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feeling mind, to see, from the title to this section, that teachers of Christianity have visited this unhappy race. The two principal bodies which have engaged in this laudable undertaking, are the United Brethren or Moravians, and the Wesleyan Methodists. The number of converts belonging to the Moravians, who have laboured in this good work, with success continually augmenting, ever since the year 1732, is, by the last returns, nearly 25,000; those belonging to the Methodists, who followed their example about the year 1785, amount to 13,042*,

It will be proper to say something here, of the

A. (By Mr. ROBERTON). "None established, in either the Windward or Leeward Islands."Same Report: Tiele, Dominica.

Q. Same as preceding.

"A. We know of none such in Jamaica." By Mr. FULLER, Agent of Jamaica, Mr. CHISHOLME, and Mr. LONG.

-Same Report: Title, Jamaica.


"In the old English Islands, and even the ceded Islands of St. Vincent and Dominique, the Negroes, in respect to religion, are very shamefully neglected."-JAMES BAILLIE, Esq, Epidence of 1790, House of Commons, p. 201.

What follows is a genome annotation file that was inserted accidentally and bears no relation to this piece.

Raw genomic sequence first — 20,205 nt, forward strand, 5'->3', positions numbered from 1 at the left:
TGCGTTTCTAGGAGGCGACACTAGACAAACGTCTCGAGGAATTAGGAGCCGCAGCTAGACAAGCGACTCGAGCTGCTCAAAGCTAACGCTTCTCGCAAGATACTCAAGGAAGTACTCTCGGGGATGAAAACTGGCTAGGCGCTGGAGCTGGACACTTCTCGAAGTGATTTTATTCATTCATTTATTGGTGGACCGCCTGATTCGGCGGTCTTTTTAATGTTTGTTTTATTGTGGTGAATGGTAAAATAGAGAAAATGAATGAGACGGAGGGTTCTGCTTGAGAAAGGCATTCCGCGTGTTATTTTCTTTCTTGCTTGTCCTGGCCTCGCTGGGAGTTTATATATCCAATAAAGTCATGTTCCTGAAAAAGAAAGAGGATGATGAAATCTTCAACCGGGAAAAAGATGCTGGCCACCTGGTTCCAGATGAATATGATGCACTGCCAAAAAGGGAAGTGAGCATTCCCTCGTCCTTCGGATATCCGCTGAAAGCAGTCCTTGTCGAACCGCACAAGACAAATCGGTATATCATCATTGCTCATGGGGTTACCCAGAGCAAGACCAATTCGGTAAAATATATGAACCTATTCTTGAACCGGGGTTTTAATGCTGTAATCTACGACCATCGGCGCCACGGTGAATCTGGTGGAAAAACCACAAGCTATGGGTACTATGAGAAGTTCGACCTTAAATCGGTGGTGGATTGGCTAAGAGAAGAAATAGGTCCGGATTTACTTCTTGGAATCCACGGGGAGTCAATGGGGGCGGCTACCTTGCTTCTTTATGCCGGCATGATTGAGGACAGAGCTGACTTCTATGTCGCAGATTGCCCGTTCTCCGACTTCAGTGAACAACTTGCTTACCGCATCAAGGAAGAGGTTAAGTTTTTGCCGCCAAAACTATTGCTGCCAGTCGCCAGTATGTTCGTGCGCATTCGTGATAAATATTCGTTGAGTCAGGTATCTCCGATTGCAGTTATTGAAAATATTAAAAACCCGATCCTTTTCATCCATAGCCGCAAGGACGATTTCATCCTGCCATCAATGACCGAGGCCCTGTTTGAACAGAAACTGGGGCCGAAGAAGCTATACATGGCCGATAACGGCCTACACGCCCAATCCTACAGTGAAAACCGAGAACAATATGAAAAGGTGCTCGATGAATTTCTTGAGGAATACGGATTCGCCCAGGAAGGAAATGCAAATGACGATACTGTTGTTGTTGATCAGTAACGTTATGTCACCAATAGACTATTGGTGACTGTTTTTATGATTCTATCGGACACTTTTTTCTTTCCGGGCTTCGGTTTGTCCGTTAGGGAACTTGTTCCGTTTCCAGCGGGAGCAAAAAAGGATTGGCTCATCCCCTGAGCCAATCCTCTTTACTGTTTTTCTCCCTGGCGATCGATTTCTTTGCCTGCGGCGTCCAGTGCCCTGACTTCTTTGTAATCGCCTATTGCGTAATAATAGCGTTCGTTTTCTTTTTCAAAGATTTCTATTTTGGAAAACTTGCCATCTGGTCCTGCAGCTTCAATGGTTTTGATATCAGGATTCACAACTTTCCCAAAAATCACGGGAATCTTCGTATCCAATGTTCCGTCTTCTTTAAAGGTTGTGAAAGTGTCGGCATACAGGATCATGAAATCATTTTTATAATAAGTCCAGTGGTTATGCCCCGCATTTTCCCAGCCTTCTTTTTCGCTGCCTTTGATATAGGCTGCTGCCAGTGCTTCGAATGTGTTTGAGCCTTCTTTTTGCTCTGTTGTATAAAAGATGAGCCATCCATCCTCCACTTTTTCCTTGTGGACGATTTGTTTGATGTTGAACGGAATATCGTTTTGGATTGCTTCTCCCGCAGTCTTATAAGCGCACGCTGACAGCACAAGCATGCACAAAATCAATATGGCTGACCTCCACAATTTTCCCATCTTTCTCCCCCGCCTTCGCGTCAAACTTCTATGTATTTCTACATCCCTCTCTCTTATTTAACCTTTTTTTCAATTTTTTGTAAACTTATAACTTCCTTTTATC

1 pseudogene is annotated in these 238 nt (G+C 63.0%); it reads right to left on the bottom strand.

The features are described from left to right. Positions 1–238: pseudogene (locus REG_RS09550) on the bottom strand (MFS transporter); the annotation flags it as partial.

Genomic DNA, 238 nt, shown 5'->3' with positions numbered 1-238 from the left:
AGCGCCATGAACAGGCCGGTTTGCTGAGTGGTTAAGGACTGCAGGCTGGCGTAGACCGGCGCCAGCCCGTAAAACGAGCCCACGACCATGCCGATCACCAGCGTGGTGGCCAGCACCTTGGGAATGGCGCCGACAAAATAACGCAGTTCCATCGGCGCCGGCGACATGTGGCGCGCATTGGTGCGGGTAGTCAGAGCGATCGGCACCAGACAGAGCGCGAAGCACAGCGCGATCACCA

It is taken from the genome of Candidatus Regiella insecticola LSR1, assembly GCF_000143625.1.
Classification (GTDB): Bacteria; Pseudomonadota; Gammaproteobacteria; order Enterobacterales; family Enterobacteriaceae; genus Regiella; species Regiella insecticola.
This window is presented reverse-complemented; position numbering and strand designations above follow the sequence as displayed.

* See Minutes of Conference of Wesleyan Methodists for 1812, p. 43.

character of the Missionaries, and of their con-
verts, derived from unexceptionable evidence.

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Mr. Edwards, in his History of the West Indies, has borne testimony to the merits of the United Brethren, in the following terms:


"It is to the honour of Antigua, that its inha-
"bitants have encouraged, in a particular man-
ner, the laudable endeavours of certain pious
men, who have undertaken, from the purest
" and best motives, to enlighten the minds of the
"Negroes, and lead them into the knowledge of
religious truth. In the Report of the Lords of
"Committee of Council on the Slave Trade, is an
account of the labours of the Society known by
"the name of the Unitas Fratrum (commonly
"called Moravians), in this truly glorious pur-
"suit; from which it appears, that their conduct